Classification is a separate issue, one not linked with mathematical precision to the Watershed issue.  The goal of classification is to provide an indication of the intended audience age group for the program based on the categories established by the Action Group on Violence on Television (AGVOT).  The rating, however, serves only as a guideline.  While it includes an age reference, it does not mean that the program it accompanies will automatically be considered appropriate for all persons in that age group in all families.  A 14+ rating, for example, does not mean that the program is suitable for all 14-year olds; viewers must still make their own decisions about the suitability of subject matter for their own households.  In any event, the CBSC will consider the actual rating applied by the broadcaster in circumstances such as the challenged program under consideration. 

In the matter at hand, the Panel considers that the PG choice was too conservative.  The violence in the program was not, as the PG descriptor anticipates, both “limited and moderate”; while it was not pervasive, it exceeded “limited” by a little and “moderate” by more.  It fell, in the view of the Panel, below but closer to the descriptor in the 14+ definition, “intense”. 

While the categories represent a smooth transition on a continuum from any one level to that above it, the descriptors that move from one rating definition to the next do not represent such a smooth, gap-less flow.  They are, after all, words and are unlikely to be linked as tightly as the categories themselves.  The effect of that transition is that the content encountered may not fall snugly within either the category below or that above.  When that occurs, and the broadcaster applying the rating concludes that the content exceeds the lower definition, it has no choice but to apply the higher rating, even when the higher definition is not attained.  The viewer will not otherwise be protected in his or her viewing information and alerts. 

In the present circumstances, therefore, the Panel concludes that the violence exceeded the limited and moderate” level, with the result that the higher 14+ icon ought to have been the one displayed.  It follows that CHCH-TV has breached the classification requirement of the CAB Violence Code by applying a PG rating to the challenged episode. 

 Viewer Advisories 

Viewer advisories differ from classification icons.  They are not, like the latter, a form of shorthand; they do not require extrapolation by the audience.  They describe in specific words the nature of the content in the programming, at a minimum alerting viewers to the presence of violence, coarse language, sexuality, nudity, or mature themes.  The goal in including such content alerts is to permit the audience to make informed viewing choices about the programs that should or should not come into their homes.  In Comedy Network re an episode of Gutterball Alley (CBSC Decision 01/02-0450 & 01/02-0481, September 13, 2002), the Comedy Network merely alerted viewers to “mature subject matter,” and did not specifically mention the coarse language included in the episode.  The Panel stated that viewer advisories must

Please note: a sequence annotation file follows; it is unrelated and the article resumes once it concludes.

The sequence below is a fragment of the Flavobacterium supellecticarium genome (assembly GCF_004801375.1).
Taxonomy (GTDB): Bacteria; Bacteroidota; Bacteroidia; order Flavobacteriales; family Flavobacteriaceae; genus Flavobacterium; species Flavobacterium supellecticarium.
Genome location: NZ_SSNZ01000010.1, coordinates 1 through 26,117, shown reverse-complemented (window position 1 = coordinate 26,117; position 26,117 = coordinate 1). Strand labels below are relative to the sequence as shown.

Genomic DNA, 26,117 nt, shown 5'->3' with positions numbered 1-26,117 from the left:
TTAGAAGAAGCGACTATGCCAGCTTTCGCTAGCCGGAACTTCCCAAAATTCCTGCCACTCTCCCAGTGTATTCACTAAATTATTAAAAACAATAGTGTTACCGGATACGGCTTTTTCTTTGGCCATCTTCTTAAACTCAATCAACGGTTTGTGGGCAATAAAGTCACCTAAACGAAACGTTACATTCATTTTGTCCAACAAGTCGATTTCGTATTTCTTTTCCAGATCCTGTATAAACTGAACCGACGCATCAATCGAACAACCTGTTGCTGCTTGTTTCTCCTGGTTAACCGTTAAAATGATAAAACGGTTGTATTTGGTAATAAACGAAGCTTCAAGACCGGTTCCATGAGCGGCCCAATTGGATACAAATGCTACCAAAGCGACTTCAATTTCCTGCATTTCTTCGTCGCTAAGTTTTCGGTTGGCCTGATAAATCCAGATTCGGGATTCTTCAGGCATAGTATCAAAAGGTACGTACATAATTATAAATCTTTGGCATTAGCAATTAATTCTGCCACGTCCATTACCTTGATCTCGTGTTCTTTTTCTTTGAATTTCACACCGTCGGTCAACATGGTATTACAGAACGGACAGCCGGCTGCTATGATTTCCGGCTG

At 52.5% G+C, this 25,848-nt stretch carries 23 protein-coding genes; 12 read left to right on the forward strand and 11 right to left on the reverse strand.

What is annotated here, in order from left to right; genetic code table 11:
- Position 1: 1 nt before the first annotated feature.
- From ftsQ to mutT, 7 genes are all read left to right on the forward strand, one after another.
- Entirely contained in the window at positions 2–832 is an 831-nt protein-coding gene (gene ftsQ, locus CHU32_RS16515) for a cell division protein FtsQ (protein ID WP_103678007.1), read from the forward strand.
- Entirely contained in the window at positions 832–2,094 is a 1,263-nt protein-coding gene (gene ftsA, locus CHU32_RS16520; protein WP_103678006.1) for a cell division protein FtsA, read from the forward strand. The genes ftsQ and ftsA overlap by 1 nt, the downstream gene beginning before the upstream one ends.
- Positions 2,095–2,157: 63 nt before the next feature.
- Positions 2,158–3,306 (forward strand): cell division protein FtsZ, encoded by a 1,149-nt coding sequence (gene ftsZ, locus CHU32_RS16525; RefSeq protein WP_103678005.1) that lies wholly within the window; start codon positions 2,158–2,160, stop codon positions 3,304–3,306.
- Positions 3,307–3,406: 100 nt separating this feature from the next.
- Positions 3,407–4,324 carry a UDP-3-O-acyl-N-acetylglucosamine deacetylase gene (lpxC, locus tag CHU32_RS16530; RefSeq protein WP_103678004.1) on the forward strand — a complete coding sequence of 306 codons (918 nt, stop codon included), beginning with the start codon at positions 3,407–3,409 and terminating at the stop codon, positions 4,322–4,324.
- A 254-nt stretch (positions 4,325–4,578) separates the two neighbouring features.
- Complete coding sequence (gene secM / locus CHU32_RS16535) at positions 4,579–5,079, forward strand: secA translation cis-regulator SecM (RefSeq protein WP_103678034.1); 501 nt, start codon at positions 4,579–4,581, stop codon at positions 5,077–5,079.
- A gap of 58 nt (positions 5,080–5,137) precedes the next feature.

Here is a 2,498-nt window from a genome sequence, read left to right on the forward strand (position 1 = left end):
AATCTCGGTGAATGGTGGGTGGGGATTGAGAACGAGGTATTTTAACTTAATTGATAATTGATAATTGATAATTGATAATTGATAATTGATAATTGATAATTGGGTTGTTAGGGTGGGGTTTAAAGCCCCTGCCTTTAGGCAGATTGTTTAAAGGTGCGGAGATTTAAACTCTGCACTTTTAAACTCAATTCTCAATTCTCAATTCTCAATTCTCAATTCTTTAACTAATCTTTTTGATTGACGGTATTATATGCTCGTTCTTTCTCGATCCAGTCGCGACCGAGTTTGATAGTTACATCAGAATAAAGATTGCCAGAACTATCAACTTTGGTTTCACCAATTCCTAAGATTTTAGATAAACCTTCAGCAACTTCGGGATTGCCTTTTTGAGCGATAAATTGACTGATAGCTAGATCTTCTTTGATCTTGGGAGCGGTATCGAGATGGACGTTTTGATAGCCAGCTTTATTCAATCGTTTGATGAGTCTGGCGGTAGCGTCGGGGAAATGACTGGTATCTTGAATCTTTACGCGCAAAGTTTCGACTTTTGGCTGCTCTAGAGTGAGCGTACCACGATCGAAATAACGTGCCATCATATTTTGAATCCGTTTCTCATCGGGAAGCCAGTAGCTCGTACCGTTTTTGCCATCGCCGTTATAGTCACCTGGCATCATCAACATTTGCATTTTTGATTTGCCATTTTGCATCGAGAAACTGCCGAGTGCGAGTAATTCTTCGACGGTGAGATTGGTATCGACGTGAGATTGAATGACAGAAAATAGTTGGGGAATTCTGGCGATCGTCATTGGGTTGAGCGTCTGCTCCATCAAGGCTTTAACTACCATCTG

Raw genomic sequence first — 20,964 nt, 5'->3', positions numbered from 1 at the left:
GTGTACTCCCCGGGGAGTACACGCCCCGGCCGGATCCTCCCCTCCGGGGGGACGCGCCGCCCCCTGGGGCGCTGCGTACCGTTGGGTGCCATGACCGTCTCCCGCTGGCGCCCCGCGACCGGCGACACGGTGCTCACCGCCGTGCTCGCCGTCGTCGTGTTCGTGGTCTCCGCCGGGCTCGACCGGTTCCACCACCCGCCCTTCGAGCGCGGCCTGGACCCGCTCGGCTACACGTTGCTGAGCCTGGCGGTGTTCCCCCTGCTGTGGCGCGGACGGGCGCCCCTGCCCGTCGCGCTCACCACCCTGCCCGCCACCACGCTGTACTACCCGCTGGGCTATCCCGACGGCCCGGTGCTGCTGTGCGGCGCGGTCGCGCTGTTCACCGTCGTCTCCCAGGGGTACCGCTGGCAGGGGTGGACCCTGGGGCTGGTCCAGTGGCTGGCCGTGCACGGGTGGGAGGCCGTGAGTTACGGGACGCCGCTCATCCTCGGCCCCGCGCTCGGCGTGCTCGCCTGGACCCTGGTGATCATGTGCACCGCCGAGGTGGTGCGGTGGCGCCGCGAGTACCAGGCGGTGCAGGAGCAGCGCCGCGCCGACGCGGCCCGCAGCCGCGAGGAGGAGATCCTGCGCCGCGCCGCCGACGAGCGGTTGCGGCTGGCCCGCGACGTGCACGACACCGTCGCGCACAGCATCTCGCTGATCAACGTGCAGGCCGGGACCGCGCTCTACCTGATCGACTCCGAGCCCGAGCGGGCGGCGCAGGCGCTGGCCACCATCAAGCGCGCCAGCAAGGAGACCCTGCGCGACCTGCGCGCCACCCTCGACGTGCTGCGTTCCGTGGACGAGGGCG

provide people with more than a single “catch-all” basket category for levels of coarse language, violence, nudity and sexual content.  In descriptive words, they advise viewers of the kind of content they can anticipate encountering in a program about to be, or currently being, aired.  In the matter at hand, the broadcaster is obliged to advise its audience of the coarse language in the program. 

In the matter at hand, the application of the generic information, “some graphic and mature adult content”, is insufficient.  Those words could appertain to any of sexuality, coarse language or violence; they are, consequently, insufficiently descriptive.  The failure to include any reference to the violent content of the program constitutes a breach of Article 5 of the CAB Violence Code. 

 Broadcaster Responsiveness 

The CBSC always assesses the broadcaster’s responsiveness to the complainant, which is, after all, a responsibility of membership in the Council.  It expects that response to be thoughtful and focussed on the substance of the complaint.  In the matter at hand, the Panel considers that the response of the parent company’s Coordinator of Compliance Standards clearly reflected her review of the content of the challenged episode.  It acknowledged content that was beyond the customary levels for the show and indicated that, in the corporation’s view, the appropriate steps had been taken to deal with the episode.  That the complainant disagreed is what necessarily occurs on each occasion that a matter finds its way to a Panel for adjudication; it is a defined step in the process.  That this Panel disagreed with the broadcaster’s “cure” does not mean that CHCH-TV has in any way failed in its obligation of responsiveness.  It has not.  The response of the parent company’s Coordinator of Compliance Standards was, in the Panel’s view, thoughtful and fulfilled the CHCH-TV’s obligation of responsiveness on this occasion. 

 announcement of the decision 

CHCH-TV is required to:  1) announce the decision, in the following terms, once during prime time within three days following the release of this decision and once more within seven days following the release of this decision during the time period in which NCIS (“Mind Games”) was broadcast; 2) within the fourteen days following the broadcasts of the announcements, to provide written confirmation of the airing of the statement to the complainant who filed the Ruling Request; and 3) at that time, to provide the CBSC with a copy of that written confirmation and with air check copies of the broadcasts of the two announcements which must be made by CHCH-TV. 

The Canadian Broadcast Standards Council has found that CHCH-TV violated provisions of the Canadian Association of Broadcasters’ Violence Code in its broadcast of the NCIS episode “Mind Games” on October 4, 2005 at 8:00 pm.  Because the violent content was more than “limited and moderate”, by rating the episode PG when CHCH should have rated it 14+, CHCH breached Article 4 of the Violence Code.  By failing to mention the violent content in its viewer advisories, CHCH also violated Article 5 of that Code. 

 This decision is a public document upon its release by the Canadian Broadcast Standards Council.